It should also be noted that until an author is extremely successful and influential, they have little or no control over the way their book is marketed - the cover, sometimes even the title, publicity plans, the blurb - all of these are decisions ultimately taken by the publisher. The only part of my books over which I retain control is the text, and that is where I seek to make a difference.
I don't want to preach to the choir. I don't want to write books that are only read by people who hold exactly the same views that I do, and can nod along in a self-satisfied way. I want to write books which fit the commercial mould, but present characters who are credible role models, who experience challenges and rise to them, and for whom a man is not a saviour or a solution. I hope that readers will recognise themselves in my characters, will identify with the situations and will take strength from the fact that not all women represented in popular culture need rescuing or have their tits out.
Abby Clements, author of Vivien's Heavenly Ice Cream Shop and Meet Me Under The Mistletoe, does something similar: "I try to create protagonists who reflect women I admire in real life, passionate about their work or hobbies, and willing to take risks. There are aspects common to certain women's fiction novels that I consciously leave out - an obsession with body image, and guilt/ self-loathing connected to eating. My characters love to eat! I hope that they are positive role models for younger women. Not perfect, by any means, but more focused on what they do and say, fulfilling their ambitions and creating relationships than on what they look like, wear or weigh."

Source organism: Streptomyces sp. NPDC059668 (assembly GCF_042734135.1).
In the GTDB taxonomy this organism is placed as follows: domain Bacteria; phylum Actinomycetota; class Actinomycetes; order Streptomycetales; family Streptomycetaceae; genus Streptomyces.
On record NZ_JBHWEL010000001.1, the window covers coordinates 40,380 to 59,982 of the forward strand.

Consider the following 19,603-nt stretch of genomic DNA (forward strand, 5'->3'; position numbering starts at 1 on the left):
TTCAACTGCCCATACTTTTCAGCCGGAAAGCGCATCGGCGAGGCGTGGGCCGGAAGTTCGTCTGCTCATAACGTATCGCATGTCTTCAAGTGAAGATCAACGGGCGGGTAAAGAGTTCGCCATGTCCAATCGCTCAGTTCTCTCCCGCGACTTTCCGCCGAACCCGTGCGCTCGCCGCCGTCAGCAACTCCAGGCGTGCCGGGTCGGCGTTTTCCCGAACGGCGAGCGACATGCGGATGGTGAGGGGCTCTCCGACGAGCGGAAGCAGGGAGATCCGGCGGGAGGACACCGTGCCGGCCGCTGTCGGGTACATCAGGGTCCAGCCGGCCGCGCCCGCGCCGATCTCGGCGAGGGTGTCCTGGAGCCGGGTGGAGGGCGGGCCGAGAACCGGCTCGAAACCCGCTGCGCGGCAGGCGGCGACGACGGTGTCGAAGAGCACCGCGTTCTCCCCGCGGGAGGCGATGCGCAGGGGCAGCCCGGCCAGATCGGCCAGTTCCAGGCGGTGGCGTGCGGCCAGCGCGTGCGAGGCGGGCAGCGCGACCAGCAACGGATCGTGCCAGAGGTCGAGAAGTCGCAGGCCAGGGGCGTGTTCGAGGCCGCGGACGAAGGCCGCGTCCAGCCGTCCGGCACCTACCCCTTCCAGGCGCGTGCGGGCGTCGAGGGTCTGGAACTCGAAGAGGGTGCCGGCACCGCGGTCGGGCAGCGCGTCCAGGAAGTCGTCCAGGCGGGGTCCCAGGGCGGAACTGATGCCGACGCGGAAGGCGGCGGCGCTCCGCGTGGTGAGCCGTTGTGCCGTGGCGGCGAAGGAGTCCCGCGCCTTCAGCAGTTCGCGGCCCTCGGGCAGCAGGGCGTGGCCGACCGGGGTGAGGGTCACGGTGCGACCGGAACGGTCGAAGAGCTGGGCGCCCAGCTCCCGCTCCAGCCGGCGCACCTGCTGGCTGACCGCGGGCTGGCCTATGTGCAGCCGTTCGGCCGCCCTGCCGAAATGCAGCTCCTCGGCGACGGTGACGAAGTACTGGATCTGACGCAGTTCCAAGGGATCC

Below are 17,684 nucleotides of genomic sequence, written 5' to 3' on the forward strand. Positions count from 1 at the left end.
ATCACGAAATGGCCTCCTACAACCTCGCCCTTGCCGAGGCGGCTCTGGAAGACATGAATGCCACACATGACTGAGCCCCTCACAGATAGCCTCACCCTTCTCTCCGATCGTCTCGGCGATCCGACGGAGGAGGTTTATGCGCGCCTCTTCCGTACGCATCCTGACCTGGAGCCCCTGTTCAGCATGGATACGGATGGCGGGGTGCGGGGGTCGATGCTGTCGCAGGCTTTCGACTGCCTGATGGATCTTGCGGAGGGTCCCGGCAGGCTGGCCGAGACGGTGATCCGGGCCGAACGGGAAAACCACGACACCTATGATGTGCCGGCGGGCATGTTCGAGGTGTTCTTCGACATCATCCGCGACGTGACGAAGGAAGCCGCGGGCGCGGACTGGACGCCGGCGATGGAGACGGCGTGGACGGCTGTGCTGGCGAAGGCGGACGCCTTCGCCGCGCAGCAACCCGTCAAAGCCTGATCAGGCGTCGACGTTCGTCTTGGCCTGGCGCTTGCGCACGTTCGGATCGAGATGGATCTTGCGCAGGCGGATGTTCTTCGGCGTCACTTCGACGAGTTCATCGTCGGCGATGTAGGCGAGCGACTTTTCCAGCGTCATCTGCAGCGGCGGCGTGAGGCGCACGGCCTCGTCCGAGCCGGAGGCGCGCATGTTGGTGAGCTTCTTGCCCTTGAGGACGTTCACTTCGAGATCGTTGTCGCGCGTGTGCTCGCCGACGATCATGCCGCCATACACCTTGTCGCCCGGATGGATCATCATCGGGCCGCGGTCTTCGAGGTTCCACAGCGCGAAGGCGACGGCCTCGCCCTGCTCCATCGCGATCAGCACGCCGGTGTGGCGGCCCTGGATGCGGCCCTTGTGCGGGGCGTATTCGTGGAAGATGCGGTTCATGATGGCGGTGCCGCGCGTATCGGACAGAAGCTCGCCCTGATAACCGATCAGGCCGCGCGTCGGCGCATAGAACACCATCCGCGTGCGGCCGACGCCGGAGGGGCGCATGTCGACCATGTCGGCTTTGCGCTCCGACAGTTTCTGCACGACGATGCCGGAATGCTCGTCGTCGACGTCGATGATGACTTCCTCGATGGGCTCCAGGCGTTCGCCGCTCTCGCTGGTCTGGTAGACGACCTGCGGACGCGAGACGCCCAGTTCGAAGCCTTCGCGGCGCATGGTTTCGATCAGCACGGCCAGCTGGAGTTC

Stella Newman adds: "I write books in which women take responsibility and control of their lives; they work hard, in real jobs, and they reap the benefits; they make mistakes, they learn from them. The most important relationships in my books are the heroines' relationships with themselves. 'Be the heroine of your life, not the victim,' said Nora Ephron, a woman who followed her own sage advice to 'break the rules and make a little trouble out there...on behalf of women.'"